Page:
Not that I want to fall flat on my face right off the top, but out of eleven hot hundred debuts, we're only going to mention 4- and I only knew 2 of those! Coming in at 97 was the George Baker Selection with Una Paloma Blanca. The song Somewhere In The Night comes in at 83- and 89. The higher one was by Helen Reddy; the second was by a duo I'd never heard of called Batdorf and Rodney. It was very well done- basically you can imagine the Helen Reddy song structure with the Barry Manilow vocals and you'd be close. Finding info on Batdorf and Rodney was a bit more difficult. However I did get the story- maybe more than I wanted- on John Batdorf's website. Digested for time, they met when Mark Rodney's brother heard John at some club and got together. Eventually they met up with Ahmet Ertgum of Atlantic and were signed. They were basically an instrumental jam acoustic band who record execs kept trying to turn into a new Simon and Garfunkel. Somewhere was released at the same time Helen Reddy's version was, and John claims that Helen's team bullied stations into not playing theirs "Or they'd never get another Helen Reddy record again." (which is amusing, since the only other hit of any great size she had after that was You're My World.) Also, execs were cutting Mark's vocals and he was getting pushed farther and farther out of the mix. John formed a new band called Silver, who were "forced" to do a song I loved called Wham Bam Shang A Lang, which we'll see next summer if TM's still around. He hated it, much like he dissed Helen's version of Somewhere, and that's basically the end of his story.
Anyway, the other stop here in the lower rungs this week was the highest debut- Olivia Newton-John doing a cover of He Ain't Heavy, He's My Brother. It was pretty much what you would imagine. Oh, and speaking of the lower rungs, the Road Apples move up from 89 to 74 with Let's Live Together- or to put it another way, right where they were 3 weeks ago before they fell off the charts for one week.
The big movers this week were easy to find, sitting right next to each other. The Big dropper was Born To Run, running down 31 notches to 65. At 66, up 32, is Bill Fries, or as you better know him, CW McCall, with Convoy. "CW McCall" was a character invented by Fries for an ad campaign for a bread company, and the trucker persona of McCall was the one he used in most of his hits- yes, there was more than Convoy.
Time to look at our #1 album countdown. We're up to the summer of '72, and Jethro Tull was at the top with Thick As A Brick. Meant to be a parody of progressive rock concept albums, it was one long 45 minute song, split on the vinyl album. In concert, it expanded to a 60-70 minute first half, followed by a 25 minute second side along with other tunes, with an ersatz "weather report" in the intermission. Thick held forth for two weeks until being replaced the week of June 17th by the Stones' Exile On Main Street. The group were tax exiles at the time, and recorded in the basement of a rented villa in Nellcote, France. It was scrabbled together in between bouts of extreme drug use and police raids, and contained the singles Tumbling Dice (#7) and the Keith Richards' vocal Happy (#22). It spent 4 weeks at the top, and yielded on the week of July 15th to Elton John's Honky Chateau. Also recorded in France at the Chateau d'Herouville, it contained the #6 Rocket Man and the #8 Honky Cat, and spent 5 weeks at the top.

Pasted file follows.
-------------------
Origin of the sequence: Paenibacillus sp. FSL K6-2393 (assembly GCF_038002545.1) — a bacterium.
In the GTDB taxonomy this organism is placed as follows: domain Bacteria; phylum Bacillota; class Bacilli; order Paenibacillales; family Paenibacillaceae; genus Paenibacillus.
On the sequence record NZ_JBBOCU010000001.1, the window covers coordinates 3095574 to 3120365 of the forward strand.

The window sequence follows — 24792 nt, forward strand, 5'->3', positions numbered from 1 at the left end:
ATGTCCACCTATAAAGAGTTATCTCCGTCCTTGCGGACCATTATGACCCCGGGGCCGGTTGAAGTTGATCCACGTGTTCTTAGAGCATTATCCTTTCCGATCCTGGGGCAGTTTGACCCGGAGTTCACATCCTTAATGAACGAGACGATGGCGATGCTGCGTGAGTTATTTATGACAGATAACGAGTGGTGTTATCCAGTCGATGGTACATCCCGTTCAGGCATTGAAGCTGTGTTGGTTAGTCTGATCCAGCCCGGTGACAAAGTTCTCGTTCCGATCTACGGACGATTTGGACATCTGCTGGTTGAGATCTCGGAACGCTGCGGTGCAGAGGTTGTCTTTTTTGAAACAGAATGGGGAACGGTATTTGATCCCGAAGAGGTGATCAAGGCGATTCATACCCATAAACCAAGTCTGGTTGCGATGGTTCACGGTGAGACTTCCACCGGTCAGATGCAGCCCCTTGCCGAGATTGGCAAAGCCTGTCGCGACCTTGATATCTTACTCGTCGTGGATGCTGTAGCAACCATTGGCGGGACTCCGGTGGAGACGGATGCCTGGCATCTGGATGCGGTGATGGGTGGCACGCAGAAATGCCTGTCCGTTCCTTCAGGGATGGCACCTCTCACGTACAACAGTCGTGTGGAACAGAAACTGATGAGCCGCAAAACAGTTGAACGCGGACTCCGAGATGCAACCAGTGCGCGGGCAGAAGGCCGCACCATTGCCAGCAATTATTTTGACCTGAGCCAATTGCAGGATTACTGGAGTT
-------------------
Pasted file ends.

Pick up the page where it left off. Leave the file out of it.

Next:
Coming into the top 40 this week were 5 tunes. Alice Cooper climbs a notch to 40 with Welcome To My Nightmare. David Ruffin walks up from 57 to 39 with Walk Away From Love. Gladys Knight and the Pips move up from 42 to 34 with Part Time Love, a song I didn't know and sadly didn't remember 2 minutes after I played it. The other two rip into the countdown: Diana Ross' Theme From Mahogany knew where it was going to- from 52 to 28; and the Love Rollercoaster that the Ohio Players were riding rolled up from 44 to 23.
Our almost but not quite is a bit of a tricky subject. John Denver's Calypso was the b-side of his #1 I'm Sorry. As such, Billboard considered it the second half of a 2-sided #1. Cashbox, however, separated the two, and this week Calypso falls from a peak of 26 to 38. So it's either a top dog, or an almost but not quite, depending on how you look at it.
Two songs go into the top ten, 2 fall out. The droppers are Who Loves You, from 7 to 12; and Heat Wave, from 6 to 22. Also in this area, what might be the last report on Feelings; it drops from 16 to 22 in its twenty-fifth week.
Coming in at 10, up 5, is Jigsaw with Sky High. Jigsaw (or the British Jigsaw, as they were known in Australia) was an English band who had evolved from a wild, instrument-burning stage act to a pop band who did the original of the Bo Donaldson and the Heywoods hit Who Do You Think You Are. Natalie Cole holds at 9 with This Will Be. Coming in at 8, also up 5, are the Bay City Rollers with Saturday Night, a song that failed to chart in its first version in the UK a year before, and the reworked song was never released in Jolly Ol', making its money everywhere else in the world. Simon and Garfunkel (the real ones) move up 1 to 7 with My Little Town. The Way That I Want To Touch You moves down 2 to #6 for the Captain and Tenille. The Bee Gees hold at 5 with Nights on Broadway. Pop Staple and his daughters shoot up 6 to #4 with Let's Do It Again; Elton John hangs on to #3 with Island Girl. Silver convention falls off the perch to 2 with Fly Robin Fly; which means we have a new top dog! At #1, up one spot...
KC And The Sunshine Band, with That's The Way I Like It!
So it goes this week. See ya next time!